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Zimbabwe aid conditional, says US


Robert Mugabe will remain as president under the proposed unity governmentThe US says it will only consider easing sanctions against Zimbabwe when it sees evidence of real power-sharing between President Mugabe and the MDC.

A State Department spokesman said new aid for Harare was dependant on inclusive and effective governance.

But he added that humanitarian assistance for the Zimbabwean people would continue.

Earlier, a British cabinet minister said Mr Mugabe must show he had changed before Britain gave up sanctions.

Africa Minister Lord Malloch-Brown spoke to the BBC from an African Union summit, where leaders have called for the sanctions to be lifted.

President Robert Mugabe’s Zanu-PF party and the main opposition MDC party agreed to form a unity government last Friday.

‘True power sharing’

US State Department spokesman Robert Wood said “the success or failure of such a government will depend on credible and inclusive power sharing by Robert Mugabe and his Zanu-PF party.”

“The US will only consider new development assistance and easing of targeted sanctions when we have seen evidence of true power sharing as well as inclusive and effective governance.”

He added: “We will continue to provide humanitarian assistance to the Zimbabwean people in their time of suffering.”

Mr Wood also called on the international community to “continue to scrutinise actions by Mr Mugabe to ensure adherence to the letter and spirit of this agreement, including respect for human rights and the rule of law”.

Lord Malloch-Brown said that sanctions must be maintained on Zimbabwe to “keep the squeeze” on President Mugabe’s inner circle.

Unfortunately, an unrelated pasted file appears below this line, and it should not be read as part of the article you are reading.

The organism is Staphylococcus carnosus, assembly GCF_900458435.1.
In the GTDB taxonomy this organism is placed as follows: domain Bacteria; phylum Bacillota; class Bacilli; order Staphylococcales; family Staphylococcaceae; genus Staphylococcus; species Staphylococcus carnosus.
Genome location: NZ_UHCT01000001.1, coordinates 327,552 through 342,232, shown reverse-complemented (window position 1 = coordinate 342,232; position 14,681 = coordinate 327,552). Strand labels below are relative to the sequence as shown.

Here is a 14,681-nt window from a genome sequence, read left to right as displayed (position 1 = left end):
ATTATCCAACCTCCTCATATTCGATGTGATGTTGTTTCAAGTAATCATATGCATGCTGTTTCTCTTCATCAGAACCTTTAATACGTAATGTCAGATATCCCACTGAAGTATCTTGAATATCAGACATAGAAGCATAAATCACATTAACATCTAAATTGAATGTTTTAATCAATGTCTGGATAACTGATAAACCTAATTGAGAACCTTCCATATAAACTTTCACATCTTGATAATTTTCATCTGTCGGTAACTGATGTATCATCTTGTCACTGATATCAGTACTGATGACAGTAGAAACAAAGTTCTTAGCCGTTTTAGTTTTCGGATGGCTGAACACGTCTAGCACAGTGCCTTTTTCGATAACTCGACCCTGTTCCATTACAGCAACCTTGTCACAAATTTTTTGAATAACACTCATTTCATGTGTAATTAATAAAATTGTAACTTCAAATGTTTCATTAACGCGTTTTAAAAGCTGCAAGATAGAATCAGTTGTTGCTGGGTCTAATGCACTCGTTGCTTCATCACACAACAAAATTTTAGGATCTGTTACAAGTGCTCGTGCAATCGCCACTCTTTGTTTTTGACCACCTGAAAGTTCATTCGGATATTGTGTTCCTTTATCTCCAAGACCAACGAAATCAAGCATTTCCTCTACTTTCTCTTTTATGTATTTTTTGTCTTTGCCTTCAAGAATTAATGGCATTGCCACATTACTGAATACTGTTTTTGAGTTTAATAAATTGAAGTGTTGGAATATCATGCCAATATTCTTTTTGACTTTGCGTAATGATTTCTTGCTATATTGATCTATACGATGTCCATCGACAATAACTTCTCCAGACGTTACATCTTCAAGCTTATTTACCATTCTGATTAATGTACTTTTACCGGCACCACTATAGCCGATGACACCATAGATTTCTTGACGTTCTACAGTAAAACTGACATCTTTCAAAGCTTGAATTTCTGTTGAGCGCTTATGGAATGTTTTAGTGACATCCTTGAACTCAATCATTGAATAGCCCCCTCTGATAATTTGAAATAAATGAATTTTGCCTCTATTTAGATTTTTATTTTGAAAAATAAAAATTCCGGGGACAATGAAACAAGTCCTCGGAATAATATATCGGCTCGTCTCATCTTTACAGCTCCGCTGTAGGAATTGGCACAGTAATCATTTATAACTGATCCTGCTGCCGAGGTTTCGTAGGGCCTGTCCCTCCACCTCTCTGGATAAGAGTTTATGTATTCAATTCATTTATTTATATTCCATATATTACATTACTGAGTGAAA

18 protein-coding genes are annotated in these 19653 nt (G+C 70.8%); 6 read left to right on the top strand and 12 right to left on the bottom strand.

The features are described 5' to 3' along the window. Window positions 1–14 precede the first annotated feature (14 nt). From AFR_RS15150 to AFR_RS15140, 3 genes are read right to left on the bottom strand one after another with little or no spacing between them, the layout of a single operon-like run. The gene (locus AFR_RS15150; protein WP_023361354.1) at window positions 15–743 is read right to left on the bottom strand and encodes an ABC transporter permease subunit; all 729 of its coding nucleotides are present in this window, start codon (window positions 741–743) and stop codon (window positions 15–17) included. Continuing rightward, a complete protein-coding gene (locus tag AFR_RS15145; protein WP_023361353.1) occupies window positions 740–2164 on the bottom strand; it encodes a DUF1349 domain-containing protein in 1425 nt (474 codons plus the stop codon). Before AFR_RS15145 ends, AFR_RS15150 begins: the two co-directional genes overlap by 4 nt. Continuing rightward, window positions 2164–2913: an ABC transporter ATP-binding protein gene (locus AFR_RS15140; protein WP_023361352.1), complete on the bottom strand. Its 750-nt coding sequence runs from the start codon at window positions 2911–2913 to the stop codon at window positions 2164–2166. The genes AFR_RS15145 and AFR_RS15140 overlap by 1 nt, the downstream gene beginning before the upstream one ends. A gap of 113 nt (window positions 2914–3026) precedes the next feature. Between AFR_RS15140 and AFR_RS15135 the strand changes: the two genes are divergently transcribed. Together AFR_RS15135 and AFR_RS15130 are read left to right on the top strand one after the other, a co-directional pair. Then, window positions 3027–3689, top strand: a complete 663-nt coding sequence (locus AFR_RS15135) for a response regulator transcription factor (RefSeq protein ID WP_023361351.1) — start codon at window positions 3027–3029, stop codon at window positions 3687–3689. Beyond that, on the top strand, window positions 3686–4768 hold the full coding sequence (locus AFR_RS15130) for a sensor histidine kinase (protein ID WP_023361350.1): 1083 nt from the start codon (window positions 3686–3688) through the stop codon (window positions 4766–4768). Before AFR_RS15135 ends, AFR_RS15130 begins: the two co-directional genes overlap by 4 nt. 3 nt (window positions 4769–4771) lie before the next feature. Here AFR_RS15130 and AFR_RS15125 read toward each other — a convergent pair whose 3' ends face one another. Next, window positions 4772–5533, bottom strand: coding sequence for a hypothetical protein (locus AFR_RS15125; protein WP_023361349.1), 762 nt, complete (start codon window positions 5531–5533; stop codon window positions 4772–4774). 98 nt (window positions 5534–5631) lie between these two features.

He told the BBC’s Radio 4 Today programme: “It is ‘all in good time’ as far as sanctions goes. We need to see real progress and results from this new government.”

Speaking from the AU summit in the Ethiopian capital Addis Ababa, he added:

“There is a misunderstanding of what these sanctions are. They are aimed at the individuals – and the companies supporting these individuals – around Mr Mugabe.

“They are not aimed at the country of Zimbabwe or its people. To keep the squeeze on these people, to make sure they do really share power and perform properly in this new government, we need to keep this lever for a while.”

Donors have said they would only provide aid once a unity government is in place.

New deal

Under last week’s deal, Movement for Democratic Change (MDC) leader Morgan Tsvangirai will be sworn in as prime minister on 11 February and Mr Mugabe will stay as president.

Zimbabwe’s parliament had been expected to start debating a law on the unity government on Wednesday, but Reuters news agency quoted an opposition spokesman as saying the session had been delayed.

A power-sharing deal between the MDC and Zanu-PF was signed last September, but got mired in ever more bitter disputes.

The power-sharing government is intended to ease Zimbabwe’s economic meltdown but correspondents say this is largely dependent on the restoration of foreign aid and investment.

Zimbabwe is enduring rampant inflation and an escalating food crisis.

Meanwhile the World Health Organization (WHO) says an outbreak of cholera, fuelled by the collapse of infrastructure, has now infected almost 65,000 people and killed nearly 3,300.

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